She kept at it — and after another six months, Flo discovered Gumroad. “I was looking at other Instagrammers and other successful artists. I saw them selling their stuff and I said, ‘Hey, maybe I can do that too, because I was already creating my own brushes.’ I thought, ‘What the heck, I'm just going to try it and see what happens.’” Despite her success these days, Flo told us, “I still remember those first few sales, when I made 60 bucks in a week. Back then I was celebrating and the money was a great help."
Flo’s first Gumroad product was a set of basic brushes designed for Procreate on iPad Pro. The product sold (and still sells) for three dollars. Each brush can be used for a different purpose: sketching, deepening shadows, adding color variation, and making highlights.
When Flo started selling the brush set she designed, she was also teaching her audience how to use it on YouTube. This combination of educational content and utility became a virtuous circle: people were appreciating the effort she put into her videos, and in return they were supporting her work.
Today Flo sells more than 20 products on Gumroad, including her popular Procreate megapack, and each product is integrated into her personal website.
The Creator Lifestyle — and Not Giving Up
We asked Flo about her average day. “There’s no rhythm, it’s total chaos,” she said with a laugh. Her creative career gives her and her boyfriend tremendous flexibility. “I just go with the flow: whenever I have time to work, I work. Whenever I have time to draw, I draw. It's very important to spend time with family and friends, so I always carefully balance work and social life. Almost every day, my boyfriend and I go for a walk together outside, and we talk about growing our business together. We really don't have a schedule.”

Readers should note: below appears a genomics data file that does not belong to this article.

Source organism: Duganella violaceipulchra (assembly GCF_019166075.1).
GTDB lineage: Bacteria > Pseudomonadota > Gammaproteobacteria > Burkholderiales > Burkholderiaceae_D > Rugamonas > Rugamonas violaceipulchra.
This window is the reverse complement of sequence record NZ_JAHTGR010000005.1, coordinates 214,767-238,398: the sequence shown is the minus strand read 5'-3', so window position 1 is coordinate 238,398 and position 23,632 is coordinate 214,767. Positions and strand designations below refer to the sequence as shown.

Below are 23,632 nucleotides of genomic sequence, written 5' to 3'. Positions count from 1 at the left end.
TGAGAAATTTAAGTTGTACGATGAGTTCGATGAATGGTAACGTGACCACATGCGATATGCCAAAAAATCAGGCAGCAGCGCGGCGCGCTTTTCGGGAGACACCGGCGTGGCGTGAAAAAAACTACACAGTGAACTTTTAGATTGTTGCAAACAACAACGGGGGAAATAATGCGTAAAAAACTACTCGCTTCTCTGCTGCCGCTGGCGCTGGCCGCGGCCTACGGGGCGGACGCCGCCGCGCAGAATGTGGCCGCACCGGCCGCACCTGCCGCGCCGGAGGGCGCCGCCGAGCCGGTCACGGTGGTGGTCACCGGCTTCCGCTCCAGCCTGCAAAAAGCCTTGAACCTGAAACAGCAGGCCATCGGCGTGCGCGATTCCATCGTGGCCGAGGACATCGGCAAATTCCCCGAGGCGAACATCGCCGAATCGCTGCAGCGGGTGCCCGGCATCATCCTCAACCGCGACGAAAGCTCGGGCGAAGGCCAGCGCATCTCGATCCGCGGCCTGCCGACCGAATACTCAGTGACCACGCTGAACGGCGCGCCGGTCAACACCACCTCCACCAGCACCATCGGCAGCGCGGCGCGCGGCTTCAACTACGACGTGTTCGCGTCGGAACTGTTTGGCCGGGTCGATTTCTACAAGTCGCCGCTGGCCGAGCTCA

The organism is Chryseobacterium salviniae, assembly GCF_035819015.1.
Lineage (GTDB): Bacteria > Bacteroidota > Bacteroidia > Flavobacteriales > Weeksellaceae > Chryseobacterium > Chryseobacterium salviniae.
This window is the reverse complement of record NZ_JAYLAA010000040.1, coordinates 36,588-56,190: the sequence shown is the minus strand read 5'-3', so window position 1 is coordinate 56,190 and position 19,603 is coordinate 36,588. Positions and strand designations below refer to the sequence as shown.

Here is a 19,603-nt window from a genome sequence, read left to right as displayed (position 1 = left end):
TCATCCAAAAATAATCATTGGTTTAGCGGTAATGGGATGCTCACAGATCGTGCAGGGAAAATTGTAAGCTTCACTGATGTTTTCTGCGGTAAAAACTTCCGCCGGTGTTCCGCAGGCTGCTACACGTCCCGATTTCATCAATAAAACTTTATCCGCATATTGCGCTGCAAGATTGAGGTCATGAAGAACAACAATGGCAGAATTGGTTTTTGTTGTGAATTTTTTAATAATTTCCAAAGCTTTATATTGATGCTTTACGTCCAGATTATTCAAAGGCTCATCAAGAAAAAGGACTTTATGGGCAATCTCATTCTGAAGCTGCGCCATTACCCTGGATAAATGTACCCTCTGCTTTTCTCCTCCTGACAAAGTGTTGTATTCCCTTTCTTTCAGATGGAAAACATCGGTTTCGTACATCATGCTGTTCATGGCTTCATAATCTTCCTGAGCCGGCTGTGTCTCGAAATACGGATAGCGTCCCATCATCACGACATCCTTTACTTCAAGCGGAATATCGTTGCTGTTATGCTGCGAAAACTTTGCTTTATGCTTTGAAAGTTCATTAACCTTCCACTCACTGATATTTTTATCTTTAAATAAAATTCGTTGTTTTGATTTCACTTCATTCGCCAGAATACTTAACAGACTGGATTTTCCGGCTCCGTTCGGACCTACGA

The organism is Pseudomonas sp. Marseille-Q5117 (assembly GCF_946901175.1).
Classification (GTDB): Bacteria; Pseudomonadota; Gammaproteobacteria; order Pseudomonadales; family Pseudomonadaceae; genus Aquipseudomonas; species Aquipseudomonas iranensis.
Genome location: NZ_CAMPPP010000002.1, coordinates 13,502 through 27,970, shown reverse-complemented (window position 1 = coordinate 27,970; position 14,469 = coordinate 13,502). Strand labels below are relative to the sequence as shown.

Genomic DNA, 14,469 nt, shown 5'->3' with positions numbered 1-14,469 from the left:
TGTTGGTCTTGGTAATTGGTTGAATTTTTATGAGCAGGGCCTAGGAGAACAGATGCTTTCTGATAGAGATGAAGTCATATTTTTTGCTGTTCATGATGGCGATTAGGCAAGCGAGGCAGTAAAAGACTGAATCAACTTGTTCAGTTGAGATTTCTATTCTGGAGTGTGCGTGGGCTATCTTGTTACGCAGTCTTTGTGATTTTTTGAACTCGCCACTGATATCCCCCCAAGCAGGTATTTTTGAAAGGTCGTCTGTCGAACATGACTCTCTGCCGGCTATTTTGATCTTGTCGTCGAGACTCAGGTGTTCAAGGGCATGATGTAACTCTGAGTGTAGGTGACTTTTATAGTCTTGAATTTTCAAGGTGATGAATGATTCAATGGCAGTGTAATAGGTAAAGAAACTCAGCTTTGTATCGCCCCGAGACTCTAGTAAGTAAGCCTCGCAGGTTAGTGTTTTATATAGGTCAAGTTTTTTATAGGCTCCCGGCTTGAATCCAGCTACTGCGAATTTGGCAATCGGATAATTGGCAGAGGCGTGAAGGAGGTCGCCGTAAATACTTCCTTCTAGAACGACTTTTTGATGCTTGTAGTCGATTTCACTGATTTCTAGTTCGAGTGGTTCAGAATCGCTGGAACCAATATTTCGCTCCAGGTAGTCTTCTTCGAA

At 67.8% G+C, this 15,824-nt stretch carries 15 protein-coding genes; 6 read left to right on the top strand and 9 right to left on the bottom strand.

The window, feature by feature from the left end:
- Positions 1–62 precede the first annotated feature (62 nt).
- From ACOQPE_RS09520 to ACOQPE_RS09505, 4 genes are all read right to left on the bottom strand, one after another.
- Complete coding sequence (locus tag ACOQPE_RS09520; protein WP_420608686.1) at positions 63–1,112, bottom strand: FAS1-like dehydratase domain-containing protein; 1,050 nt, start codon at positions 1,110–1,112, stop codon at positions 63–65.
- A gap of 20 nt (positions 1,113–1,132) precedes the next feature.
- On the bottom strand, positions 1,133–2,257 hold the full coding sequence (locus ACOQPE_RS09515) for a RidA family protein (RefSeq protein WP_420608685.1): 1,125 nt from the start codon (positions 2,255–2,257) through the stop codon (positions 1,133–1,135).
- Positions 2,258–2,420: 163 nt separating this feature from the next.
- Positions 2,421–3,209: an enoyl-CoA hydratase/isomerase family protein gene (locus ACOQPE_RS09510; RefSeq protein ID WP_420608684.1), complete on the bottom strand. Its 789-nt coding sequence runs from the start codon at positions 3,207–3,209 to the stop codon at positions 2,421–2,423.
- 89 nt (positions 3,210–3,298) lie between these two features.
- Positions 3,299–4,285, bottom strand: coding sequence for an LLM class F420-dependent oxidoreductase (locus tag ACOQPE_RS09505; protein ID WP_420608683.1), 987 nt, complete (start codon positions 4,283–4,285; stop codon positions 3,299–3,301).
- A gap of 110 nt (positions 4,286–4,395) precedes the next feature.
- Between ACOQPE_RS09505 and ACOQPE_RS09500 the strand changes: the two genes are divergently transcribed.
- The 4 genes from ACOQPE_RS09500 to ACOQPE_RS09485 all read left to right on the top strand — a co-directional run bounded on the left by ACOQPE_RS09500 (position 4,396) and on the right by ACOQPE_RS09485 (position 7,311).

In Flo’s words:
The secret is not giving up when things aren’t going your way or when things are not looking too good. We’ve made many mistakes in my videos. I jumped into a ditch once for a video because I thought it would be fun and successful and it got a hundred views — it was the biggest mistake ever, but afterwards we continued and we moved on, trying to look at the statistics and look at what we could improve. We still have a good laugh about it and it goes to show: sometimes you need to jump in a ditch to learn a valuable lesson!
My boyfriend and I said, 'If we don't give up, if we keep doing this, one day we will hit success and we'll get there' — and now it’s already happened. It could have been that we were still struggling, but we would just continue going and one day it would happen. We were just convinced of that.
Flo told us she’s convinced that anyone can learn anything. “I want to encourage people to continue drawing and to not give up, because when I was younger, I always wanted a creative career, but I never dared to go to art school because I thought that won't make me a career, that won’t earn a living.”
Flo focused on reaching people who want to be creative, but don’t know how. They want to draw, but feel they aren’t good enough. Her audience ranges from 10-year-olds to followers who are in their eighties and nineties. “I want them to build their confidence. It’s about where do you set your goals, and it’s about having fun.”
Right now, Flo’s primary focus is creating content for her YouTube channel and community. “Every week is all about launching a video on Friday,” she told us. “We usually record on the weekend or at the beginning of the week, then my boyfriend edits the video and I'll focus running other parts of the business.
Her goal is to reach one million YouTube subscribers. “I want that gold play button,” she said, smiling. “I could have never dreamed I’d be here right now…. I just want to continue bringing drawing joy to more people and teaching them to just have fun making digital art.”